On average, title charges (i.e., settlement or closing fee, title insurance) comprise 70% of the total variable closing costs*. Since title charges do vary significantly from title company-to-title company in DC, MD, VA, and FL, it is very important for a home buyer to comparison shop.

Ever wonder why most title companies force you to make contact with them in order to get a quote for title charges? Seriously, with today's technology, why won't your title company allow you to anonymously get a customized quote for their services so you can do some comparison shopping? Why do you have to contact them and wait for them to call or email you back with a quote?

Where is the demand from consumers on title companies? After all, mortgage lenders are soon to be required (by law - see to provide a Good Faith Estimate (GFE) that is subject to a "no tolerance" increase for originiation and lender costs. Shouldn't similar demands be placed on title companies?

Most title companies hope that the referring party sends the contract and/or title order and doesn't encourage the consumer to comparison shop for title services. In this instance, the consumer is a captive audience and will be charged accordingly. When the referring party does encourage the consumer to shop, most title companies force the consumer to call them or email them before they will provide a quote for services. They want to "feel you out" over the phone or via email to determine how hard you are shopping. If they sense a "hard" shopper, the price goes down; if they sense a "soft" shopper, the price may go up. In other words, their title charges are not consistent across the board and vary depending on how hard they have to try. Further, there is a belief among these same title companies that if they can just get you on the phone or make direct contact with you, they can "reel you in" and sell you on their service (even if the company's charges are above market). If you are like me, you really don't want to talk with anyone and have to haggle - JUST GIVE ME YOUR PRICE SO I CAN COMPARE AGAINST OTHERS!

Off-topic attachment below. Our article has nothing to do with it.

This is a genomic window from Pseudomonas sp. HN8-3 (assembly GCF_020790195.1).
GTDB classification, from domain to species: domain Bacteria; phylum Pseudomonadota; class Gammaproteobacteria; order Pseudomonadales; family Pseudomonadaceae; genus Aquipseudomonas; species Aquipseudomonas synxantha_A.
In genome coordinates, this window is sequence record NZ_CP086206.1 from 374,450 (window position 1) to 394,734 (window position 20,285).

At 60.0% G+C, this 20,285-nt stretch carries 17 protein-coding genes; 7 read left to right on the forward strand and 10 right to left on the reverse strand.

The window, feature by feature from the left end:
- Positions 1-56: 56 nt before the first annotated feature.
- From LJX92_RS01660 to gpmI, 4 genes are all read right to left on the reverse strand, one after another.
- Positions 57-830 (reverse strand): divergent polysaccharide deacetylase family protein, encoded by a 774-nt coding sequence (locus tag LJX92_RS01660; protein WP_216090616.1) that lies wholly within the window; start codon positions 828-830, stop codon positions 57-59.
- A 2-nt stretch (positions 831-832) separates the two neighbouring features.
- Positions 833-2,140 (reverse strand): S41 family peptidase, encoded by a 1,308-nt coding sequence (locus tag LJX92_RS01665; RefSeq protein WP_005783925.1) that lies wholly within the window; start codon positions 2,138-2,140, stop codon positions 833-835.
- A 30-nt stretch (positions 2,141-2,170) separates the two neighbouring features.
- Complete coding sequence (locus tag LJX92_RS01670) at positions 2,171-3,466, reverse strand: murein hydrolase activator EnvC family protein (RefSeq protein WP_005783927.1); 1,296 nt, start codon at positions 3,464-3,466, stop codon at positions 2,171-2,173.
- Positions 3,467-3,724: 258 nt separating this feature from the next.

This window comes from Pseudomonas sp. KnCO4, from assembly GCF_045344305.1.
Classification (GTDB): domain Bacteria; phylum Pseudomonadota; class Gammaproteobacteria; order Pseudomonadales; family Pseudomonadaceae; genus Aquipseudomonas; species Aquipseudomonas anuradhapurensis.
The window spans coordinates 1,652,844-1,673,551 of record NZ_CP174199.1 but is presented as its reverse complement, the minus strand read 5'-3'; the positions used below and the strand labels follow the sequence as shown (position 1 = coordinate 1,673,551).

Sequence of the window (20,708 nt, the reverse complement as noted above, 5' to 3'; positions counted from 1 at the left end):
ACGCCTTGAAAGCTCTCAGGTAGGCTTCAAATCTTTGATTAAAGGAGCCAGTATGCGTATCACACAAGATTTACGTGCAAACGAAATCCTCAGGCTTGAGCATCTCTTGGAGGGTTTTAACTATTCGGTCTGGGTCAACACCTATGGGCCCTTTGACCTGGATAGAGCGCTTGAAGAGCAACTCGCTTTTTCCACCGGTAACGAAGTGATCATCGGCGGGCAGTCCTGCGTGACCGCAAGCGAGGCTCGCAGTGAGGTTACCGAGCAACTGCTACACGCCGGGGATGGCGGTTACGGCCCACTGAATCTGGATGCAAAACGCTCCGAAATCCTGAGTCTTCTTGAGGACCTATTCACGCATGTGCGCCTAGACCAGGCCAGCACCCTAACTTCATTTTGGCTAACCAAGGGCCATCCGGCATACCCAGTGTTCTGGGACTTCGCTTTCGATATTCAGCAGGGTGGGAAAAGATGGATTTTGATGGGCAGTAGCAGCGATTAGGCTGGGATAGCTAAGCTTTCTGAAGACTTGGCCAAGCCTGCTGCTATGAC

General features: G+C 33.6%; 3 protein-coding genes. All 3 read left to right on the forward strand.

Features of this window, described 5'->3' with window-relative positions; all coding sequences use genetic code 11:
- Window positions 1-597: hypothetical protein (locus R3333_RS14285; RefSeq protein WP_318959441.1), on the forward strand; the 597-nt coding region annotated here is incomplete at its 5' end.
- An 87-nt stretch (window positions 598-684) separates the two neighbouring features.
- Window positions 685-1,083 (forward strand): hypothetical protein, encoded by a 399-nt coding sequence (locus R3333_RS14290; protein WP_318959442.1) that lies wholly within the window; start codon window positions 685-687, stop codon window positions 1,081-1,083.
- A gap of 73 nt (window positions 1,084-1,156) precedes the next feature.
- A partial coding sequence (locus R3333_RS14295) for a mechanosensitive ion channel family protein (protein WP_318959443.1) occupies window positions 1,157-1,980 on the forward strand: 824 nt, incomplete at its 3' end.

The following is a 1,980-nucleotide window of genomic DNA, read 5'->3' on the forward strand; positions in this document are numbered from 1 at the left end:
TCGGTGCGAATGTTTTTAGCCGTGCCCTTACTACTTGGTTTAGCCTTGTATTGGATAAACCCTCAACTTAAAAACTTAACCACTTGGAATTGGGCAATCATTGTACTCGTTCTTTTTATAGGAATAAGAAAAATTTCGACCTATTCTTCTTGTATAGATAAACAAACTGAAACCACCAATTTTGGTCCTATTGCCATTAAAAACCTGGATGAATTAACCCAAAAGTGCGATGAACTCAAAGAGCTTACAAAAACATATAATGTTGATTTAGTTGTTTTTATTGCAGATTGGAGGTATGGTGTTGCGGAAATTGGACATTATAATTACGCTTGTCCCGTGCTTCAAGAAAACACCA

Whether you are a "hard" shopper or a "soft" shopper, the charges are consistent and available online 24/7 at You don't have to talk to us! We are so confident of our service and pricing, that we allow consumers to obtain, ANONYMOUSLY, a guaranteed quote for services using our QuickQuote feature. Give it a try and you will see that Federal Title & Escrow Company is the most transparent and consumer-friendly title company in the market.

*Accurately defined, "variable closing costs" are those non-recurring costs for which you can shop. Examples of variable closing costs include lender charges (i.e., appraisal fee, underwriting fee, tax service fee, flood certification, document preparation fee); title company charges (i.e., settlement or closing fee, title insurance premium); or ancillary services (i.e., location survey, property inspection, termite report, home warranty).

Items such as transfer taxes, recordation taxes, stamp tax, prepaid interest and escrow/reserves for taxes/insurance are not considered "closing costs" because these items do not vary among service providers and cannot be "shopped."